: Joe Horn and Frank Hardart open the Automat at 818 Chestnut Street in Philadelphia. It's America's first coin-operated cafeteria.
Customers would put nickels into slots, turn a knob and open a little glass door to get their food. Horn and Hardart used Swedish-patented equipment they'd imported from Berlin, which already sported a successful "waiterless restaurant
Some sources place opening day on June 9
, others June 12. What's not in dispute is the place was a bargain. The price of a cup of coffee stayed at a nickel from 1912 (when it was worth about $1.10 in today's money) until 1950 (a mere 45 cents today), before it inevitably rose to two nickels.
The company branched out to New York's Times Square in 1912 and continued to expand its operation. The firm also designed its own improved automat equipment.
Employees serving as "nickel throwers" at the head of the line exchanged currency or large coins for the nickels you'd need for the coin slots. One nickel for coffee, five for the turkey and gravy, another nickel for pie. You'd also have your choice of other diner-food favorites
, including a famous macaroni and cheese, chicken potpie, Salisbury steak with mashed potatoes, creamed spinach and baked beans. Desserts were also renowned: huckleberry, pumpkin, coconut-cream and custard pies, as well as vanilla ice cream with real vanilla beans, and rice pudding with plump raisins.
It was all prepared in centralized, assembly-line kitchens using standardized recipes that called for quality ingredients. This, plus 85 locations in Philadelphia and New York, made it America's first fast-food chain.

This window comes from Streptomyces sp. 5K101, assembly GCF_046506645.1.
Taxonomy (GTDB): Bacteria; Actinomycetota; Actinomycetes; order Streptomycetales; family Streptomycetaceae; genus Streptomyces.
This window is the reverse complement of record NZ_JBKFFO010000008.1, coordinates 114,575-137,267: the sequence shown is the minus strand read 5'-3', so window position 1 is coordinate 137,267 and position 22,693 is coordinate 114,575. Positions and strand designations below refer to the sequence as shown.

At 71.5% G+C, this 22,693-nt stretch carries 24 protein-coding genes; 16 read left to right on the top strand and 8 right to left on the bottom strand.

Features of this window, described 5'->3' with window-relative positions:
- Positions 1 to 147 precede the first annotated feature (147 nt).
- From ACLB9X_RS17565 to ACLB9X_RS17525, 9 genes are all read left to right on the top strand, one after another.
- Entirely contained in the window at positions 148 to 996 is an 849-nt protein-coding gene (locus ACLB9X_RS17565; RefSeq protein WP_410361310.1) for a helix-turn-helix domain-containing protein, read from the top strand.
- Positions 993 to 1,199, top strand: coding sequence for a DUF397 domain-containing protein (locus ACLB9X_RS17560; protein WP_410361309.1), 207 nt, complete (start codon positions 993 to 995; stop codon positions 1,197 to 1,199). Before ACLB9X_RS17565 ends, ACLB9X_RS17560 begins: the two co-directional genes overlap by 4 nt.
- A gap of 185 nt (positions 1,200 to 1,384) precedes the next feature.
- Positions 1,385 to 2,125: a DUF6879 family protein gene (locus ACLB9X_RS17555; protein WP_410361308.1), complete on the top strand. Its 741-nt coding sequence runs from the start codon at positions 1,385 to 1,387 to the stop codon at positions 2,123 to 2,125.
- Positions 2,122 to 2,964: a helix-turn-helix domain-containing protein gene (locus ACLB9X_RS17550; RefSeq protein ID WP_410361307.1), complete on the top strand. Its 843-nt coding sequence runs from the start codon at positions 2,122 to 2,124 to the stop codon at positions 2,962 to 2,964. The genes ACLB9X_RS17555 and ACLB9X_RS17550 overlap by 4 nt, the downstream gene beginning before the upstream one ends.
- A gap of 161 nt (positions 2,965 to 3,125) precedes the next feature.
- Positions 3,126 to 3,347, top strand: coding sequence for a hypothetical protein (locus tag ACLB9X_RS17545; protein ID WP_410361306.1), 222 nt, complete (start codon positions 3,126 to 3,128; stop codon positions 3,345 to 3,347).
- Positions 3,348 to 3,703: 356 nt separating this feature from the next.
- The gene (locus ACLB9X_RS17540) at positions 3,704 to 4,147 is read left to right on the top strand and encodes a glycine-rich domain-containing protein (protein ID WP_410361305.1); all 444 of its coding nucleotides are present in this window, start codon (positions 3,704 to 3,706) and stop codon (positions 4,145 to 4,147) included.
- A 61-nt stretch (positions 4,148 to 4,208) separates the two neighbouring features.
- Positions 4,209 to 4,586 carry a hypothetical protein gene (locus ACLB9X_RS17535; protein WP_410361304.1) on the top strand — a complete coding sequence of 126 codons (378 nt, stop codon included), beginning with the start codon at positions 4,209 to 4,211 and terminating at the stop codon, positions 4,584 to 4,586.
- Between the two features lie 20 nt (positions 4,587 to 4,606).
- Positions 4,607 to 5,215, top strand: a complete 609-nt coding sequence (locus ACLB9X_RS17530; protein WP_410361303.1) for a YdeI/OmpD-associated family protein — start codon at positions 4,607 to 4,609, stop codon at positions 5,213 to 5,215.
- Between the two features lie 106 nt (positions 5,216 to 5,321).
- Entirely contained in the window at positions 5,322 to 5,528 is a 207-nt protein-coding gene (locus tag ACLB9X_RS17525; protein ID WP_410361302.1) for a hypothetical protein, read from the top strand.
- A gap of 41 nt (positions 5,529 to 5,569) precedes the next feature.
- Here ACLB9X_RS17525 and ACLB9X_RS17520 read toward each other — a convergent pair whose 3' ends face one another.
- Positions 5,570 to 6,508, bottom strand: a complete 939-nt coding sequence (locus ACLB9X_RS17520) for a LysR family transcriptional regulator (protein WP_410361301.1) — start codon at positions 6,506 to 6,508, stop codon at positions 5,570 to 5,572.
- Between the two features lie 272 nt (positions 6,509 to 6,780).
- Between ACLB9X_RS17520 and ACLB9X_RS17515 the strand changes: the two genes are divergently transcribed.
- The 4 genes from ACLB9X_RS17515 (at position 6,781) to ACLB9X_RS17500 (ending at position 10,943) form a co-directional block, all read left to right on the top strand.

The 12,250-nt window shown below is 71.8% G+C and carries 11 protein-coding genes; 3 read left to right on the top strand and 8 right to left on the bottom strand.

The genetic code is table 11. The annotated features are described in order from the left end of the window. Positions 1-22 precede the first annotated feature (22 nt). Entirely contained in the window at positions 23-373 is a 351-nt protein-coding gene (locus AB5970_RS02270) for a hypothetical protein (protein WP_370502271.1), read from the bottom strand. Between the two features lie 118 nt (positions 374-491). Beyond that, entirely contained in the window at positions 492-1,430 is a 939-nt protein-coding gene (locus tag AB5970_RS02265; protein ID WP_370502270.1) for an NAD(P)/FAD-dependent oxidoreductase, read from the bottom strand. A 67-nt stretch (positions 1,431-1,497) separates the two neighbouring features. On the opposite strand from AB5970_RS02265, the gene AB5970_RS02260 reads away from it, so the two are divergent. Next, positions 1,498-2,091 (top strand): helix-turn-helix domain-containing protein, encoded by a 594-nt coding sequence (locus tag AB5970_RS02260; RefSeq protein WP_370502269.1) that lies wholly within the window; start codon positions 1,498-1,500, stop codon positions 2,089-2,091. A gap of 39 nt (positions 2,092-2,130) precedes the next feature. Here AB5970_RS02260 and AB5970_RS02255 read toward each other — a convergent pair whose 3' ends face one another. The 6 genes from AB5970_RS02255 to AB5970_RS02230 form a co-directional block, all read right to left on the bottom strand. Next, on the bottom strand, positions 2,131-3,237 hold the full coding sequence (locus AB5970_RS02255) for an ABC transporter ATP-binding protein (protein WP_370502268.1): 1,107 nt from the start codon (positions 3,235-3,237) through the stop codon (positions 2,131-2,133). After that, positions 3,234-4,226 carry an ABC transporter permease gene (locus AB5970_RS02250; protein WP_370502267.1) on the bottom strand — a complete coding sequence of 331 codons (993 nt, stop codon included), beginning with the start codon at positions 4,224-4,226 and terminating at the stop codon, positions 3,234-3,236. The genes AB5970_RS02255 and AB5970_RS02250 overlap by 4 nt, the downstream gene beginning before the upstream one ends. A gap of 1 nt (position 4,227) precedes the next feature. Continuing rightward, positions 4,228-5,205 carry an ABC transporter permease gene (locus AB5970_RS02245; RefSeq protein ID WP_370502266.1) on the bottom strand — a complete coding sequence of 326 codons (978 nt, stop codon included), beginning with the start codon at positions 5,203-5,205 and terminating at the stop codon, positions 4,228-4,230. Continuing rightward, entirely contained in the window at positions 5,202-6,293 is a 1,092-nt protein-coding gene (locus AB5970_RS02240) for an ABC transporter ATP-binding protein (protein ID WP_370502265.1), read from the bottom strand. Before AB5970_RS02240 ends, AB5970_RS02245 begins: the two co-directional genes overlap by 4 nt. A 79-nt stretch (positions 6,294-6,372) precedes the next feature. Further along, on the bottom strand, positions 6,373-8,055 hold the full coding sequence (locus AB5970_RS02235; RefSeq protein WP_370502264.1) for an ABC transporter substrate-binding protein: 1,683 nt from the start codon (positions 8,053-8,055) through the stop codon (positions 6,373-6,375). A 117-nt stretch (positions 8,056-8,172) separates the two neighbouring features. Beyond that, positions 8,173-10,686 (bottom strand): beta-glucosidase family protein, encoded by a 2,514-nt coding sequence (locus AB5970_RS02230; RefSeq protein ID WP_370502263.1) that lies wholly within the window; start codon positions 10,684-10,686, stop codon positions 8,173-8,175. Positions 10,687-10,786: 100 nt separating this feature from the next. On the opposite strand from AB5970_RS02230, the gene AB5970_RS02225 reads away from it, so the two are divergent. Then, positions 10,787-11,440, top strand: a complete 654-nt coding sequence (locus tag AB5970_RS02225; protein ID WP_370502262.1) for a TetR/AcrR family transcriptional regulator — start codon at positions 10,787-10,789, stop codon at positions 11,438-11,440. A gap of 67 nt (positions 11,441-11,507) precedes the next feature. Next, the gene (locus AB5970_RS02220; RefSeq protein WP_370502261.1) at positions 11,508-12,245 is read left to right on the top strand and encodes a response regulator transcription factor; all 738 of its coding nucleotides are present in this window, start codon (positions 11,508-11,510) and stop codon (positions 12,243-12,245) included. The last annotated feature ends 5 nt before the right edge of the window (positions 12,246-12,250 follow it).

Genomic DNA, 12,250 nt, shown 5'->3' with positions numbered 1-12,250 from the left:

The famous coffee that poured from coin-and-crank-operated dolphin-shaped spouts was never more than 20 minutes old. Irving Berlin composed "Let’s Have Another Cup of Coffee" about it, and the ditty became Horn & Hardart's theme song
That's not the Automat's only spot in American culture
. Edward Hopper painted it in 1927. The original Broadway set for The Producers incorporated some of the Automat
. And then there's the Concerto for Horn and Hardart by P.D.Q. Bach (Peter Schickele).
Price increases eventually replaced knuckles full of nickels with quantities of quarters and even special tokens
that you had to go get from the cashier. All this reduced both the efficiency and the charm of the Automat, because efficiency and economy were in fact the very heart of its charm.
The chain finally succumbed to the ever-rising price of ingredients for its original recipes, changing tastes and of course the growing popularity of fast-food chains like McDonald's and Burger King, as well as New York & Philadelphia's plethora of pizza places. Philly's last Automat closed in 1990, and New York's (on East 42nd Street) a year later. The company closed its last bakery cafe
The Automat lives on in the Smithsonian’s National Museum of American History. There you can see an elaborately decorated, 35-foot section of Philadelphia’s original 1902 Horn & Hardart, complete with mirrors and marble. It ain't your father's fast food, but it may be your great-grandma's comfort food.
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